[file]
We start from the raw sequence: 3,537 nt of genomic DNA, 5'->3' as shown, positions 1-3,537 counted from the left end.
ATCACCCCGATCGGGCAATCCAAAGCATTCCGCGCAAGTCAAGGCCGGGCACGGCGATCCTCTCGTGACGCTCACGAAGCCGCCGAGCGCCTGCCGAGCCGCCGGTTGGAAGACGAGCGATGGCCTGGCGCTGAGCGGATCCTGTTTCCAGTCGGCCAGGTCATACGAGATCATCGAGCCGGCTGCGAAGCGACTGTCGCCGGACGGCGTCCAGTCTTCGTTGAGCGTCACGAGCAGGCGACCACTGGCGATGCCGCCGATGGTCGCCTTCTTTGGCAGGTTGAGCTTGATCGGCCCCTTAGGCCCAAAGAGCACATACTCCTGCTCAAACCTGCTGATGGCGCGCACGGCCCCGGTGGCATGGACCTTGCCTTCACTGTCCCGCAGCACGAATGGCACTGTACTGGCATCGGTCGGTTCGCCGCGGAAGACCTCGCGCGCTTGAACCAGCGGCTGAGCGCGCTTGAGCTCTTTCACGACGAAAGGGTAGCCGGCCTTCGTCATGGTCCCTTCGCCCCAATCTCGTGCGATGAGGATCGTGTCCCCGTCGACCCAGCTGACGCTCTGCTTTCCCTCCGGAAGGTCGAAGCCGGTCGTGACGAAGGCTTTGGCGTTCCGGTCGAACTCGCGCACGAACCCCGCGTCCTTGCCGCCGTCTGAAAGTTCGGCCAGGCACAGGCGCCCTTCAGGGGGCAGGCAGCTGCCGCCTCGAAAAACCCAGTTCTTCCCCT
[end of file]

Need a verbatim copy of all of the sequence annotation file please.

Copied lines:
We start from the raw sequence: 3,537 nt of genomic DNA, 5'->3' as shown, positions 1-3,537 counted from the left end.
ATCACCCCGATCGGGCAATCCAAAGCATTCCGCGCAAGTCAAGGCCGGGCACGGCGATCCTCTCGTGACGCTCACGAAGCCGCCGAGCGCCTGCCGAGCCGCCGGTTGGAAGACGAGCGATGGCCTGGCGCTGAGCGGATCCTGTTTCCAGTCGGCCAGGTCATACGAGATCATCGAGCCGGCTGCGAAGCGACTGTCGCCGGACGGCGTCCAGTCTTCGTTGAGCGTCACGAGCAGGCGACCACTGGCGATGCCGCCGATGGTCGCCTTCTTTGGCAGGTTGAGCTTGATCGGCCCCTTAGGCCCAAAGAGCACATACTCCTGCTCAAACCTGCTGATGGCGCGCACGGCCCCGGTGGCATGGACCTTGCCTTCACTGTCCCGCAGCACGAATGGCACTGTACTGGCATCGGTCGGTTCGCCGCGGAAGACCTCGCGCGCTTGAACCAGCGGCTGAGCGCGCTTGAGCTCTTTCACGACGAAAGGGTAGCCGGCCTTCGTCATGGTCCCTTCGCCCCAATCTCGTGCGATGAGGATCGTGTCCCCGTCGACCCAGCTGACGCTCTGCTTTCCCTCCGGAAGGTCGAAGCCGGTCGTGACGAAGGCTTTGGCGTTCCGGTCGAACTCGCGCACGAACCCCGCGTCCTTGCCGCCGTCTGAAAGTTCGGCCAGGCACAGGCGCCCTTCAGGGGGCAGGCAGCTGCCGCCTCGAAAAACCCAGTTCTTCCCCT